Despite it's popularity, JavaScript is not yet well supported by search engines and can mask important content. Progressive Web Apps in particular can suffer as key content is loaded after the page is spidered, or in the case of many search engines that do not yet index JavaScript not loaded at all. This is also the case for many social media sites, meaning that content loaded dynamically is not evaluated or pulled in, resulting in the default skeleton of your site being what shows up in search engines and in link previews.

5. Carefully name images


In the past search engines would evaluate your images based on their alt tag, however as more and more developers loaded irrelevant keywords into this hidden image text search engines instead added more emphasis to the actual name of the image itself. This means using generic image names such as 1.jpg can actually hurt your site ranking as search engines might be looking for seokeywords.jpg. Now, just because you're carefully naming your images with relevant keywords describing the image doesn't mean you should ignore the alt tag. Be sure to continue to include alt tags for older search engines, in the case the image doesn't load, and for accessibility (ie screen readers).

6. Work to improve your page load time


It’s not a secret that faster sites rank higher in search engines. Most search engines use the PageSpeed Index from Google to determine the speed of websites. One thing Google looks at is how fast images are loading. For this reason, we recommend taking a look at how long it takes for the first image to load on your site or even take advantage of lazy loading for non-critical images. You want images to be loading within 30 seconds at the absolute latest, before the user can actually click on the page. You also need to make sure that if you're using multiple images that they load as one group. Next, take a look at how long it takes to load a webpage. Are pages taking longer than three seconds to load on your site? You want to have pages that load fast for users, but your code and templates can easily be causing this to happen.

7. Optimize text throughout your page


Beyond your title tag, headers, and images it's important to work keywords into your standard content, while also working to avoid overloading keywords. To help prevent overloading and increase search engine rankings across multiple keywords you can use alternative phrases. In the case of "PHP training" an alternative phrase might be "PHP tutorials" or "PHP course." This both helps support the primary keyword, while also allowing the page to rank for these keywords as well. Remember to use the tools referenced above to find the keywords that are right for your site, and then work them in to natural sentences without forcing keywords or becoming overly repetitive. Also keep in mind, just as important as the content and keywords on the page are to search engines, how users engage with that content is also critical. If your page experience's high bounce rates or low engagement with the content, it is likely to be deprioritized by search engines, meaning a page highly optimized for search engines but not humans may enjoy a higher ranking, but only for a short time before it is heavily penalized.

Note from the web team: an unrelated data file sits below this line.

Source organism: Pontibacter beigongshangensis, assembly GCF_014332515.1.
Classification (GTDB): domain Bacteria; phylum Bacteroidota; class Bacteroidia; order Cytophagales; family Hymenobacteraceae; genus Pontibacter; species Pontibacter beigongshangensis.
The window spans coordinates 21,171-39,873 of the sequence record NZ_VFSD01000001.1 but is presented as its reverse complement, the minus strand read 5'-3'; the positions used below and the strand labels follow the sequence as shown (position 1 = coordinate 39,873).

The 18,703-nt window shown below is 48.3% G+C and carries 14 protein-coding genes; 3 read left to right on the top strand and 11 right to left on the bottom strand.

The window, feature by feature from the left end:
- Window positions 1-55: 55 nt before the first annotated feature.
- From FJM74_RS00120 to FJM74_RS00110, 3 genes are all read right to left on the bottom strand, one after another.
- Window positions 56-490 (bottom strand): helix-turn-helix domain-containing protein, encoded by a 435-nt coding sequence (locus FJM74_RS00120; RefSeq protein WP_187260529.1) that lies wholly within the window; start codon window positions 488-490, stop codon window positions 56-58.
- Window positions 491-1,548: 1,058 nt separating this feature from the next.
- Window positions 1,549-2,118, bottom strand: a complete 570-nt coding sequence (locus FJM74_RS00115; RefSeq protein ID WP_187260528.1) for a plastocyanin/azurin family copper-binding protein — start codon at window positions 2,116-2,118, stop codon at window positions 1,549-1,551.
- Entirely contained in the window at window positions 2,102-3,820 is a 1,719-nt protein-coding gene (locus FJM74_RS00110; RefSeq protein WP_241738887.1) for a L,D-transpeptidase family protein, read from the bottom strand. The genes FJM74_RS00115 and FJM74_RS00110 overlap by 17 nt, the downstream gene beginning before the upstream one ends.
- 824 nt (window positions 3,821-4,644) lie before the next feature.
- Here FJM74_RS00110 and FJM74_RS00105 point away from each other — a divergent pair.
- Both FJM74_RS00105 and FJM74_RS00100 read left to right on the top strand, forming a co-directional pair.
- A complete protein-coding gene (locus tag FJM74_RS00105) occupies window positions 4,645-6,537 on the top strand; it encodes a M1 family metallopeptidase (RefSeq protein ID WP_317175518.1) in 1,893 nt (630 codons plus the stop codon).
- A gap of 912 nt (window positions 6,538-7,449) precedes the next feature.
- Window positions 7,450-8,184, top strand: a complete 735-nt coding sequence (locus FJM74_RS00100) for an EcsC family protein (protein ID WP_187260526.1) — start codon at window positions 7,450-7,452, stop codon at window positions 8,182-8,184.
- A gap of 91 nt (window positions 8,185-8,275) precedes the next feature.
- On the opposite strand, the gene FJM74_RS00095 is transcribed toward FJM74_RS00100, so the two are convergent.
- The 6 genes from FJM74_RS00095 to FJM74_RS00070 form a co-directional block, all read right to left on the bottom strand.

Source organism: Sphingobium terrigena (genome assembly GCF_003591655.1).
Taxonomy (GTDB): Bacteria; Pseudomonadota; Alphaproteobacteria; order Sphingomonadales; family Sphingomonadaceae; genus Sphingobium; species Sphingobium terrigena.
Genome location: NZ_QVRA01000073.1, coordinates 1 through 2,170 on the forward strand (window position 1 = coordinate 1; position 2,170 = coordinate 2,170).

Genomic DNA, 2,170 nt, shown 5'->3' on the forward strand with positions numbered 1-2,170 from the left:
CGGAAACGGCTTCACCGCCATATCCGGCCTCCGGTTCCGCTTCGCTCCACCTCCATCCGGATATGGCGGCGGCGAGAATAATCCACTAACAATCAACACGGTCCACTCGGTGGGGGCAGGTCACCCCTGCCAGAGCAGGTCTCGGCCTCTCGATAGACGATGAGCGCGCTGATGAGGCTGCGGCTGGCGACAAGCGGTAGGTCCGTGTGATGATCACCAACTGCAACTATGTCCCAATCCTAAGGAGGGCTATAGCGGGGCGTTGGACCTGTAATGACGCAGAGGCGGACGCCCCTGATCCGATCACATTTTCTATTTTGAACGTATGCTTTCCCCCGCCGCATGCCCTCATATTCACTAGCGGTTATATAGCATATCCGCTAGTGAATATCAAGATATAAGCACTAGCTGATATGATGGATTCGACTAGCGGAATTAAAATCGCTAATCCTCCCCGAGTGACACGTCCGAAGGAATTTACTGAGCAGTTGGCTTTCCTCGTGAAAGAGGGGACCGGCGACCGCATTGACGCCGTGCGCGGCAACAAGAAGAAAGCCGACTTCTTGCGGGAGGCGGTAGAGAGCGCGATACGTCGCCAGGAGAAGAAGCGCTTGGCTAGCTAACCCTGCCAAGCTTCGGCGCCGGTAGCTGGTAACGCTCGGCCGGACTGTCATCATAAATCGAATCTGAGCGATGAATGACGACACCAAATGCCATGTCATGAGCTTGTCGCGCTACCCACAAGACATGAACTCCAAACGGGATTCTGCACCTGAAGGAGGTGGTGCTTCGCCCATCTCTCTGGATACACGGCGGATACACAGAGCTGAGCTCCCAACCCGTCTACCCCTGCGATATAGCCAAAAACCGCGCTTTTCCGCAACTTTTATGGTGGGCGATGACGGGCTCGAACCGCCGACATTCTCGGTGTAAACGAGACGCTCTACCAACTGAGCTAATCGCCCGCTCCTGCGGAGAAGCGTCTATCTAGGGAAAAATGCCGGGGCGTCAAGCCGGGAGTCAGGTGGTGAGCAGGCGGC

8. Build your Domain and Page Authority


Domain and Page Authority are determined not just by the number of back-links (or sites linking to your domain or page), but also the quality of the sites and pages linking to you. One practice that has made obtaining a better DA or PA harder has been purchasing or acquiring bulk back-links. Note this practice is actually against Google's TOS and may result in your entire site being banned from their search results! Because of this practice, it's important to focus on high quality sites and work to get back-links naturally either through partnerships or syndicated content (such as blog posts). You can also check your DA here or using one of the many tools referenced above.

9. Take advantage of social media


Speaking of back-links, social media can be a powerful tool for increasing page visibility while also improving your search engine rankings! Remember, most social sites do not support or read JavaScript, so ensure your content is available on the page. If you do have a progressive web app with JavaScript loading your content, look into using Headless Chrome to render a JavaScript free version of your site for specific bots (note - the content MUST be the same content a user would see or your site may be blocked). There are also numerous tools to allow you to build the content via JavaScript on the server backend before passing it to your readers. To help get even more exposure, consider adding social share links or tools like AddThis.

10. Good SEO takes time


The truth is that there really aren't any special secrets or ingredients to ranking well in search engines (well not that Google has publicly shared). Instead it's about properly formatting your page, making sure it's readable to search engines, and providing content that your readers will engage with. As you provide more valuable content, and more people like and link to your content - your site's Domain Authority will gradually increase, giving your site and pages more powerful - resulting in a higher ranking.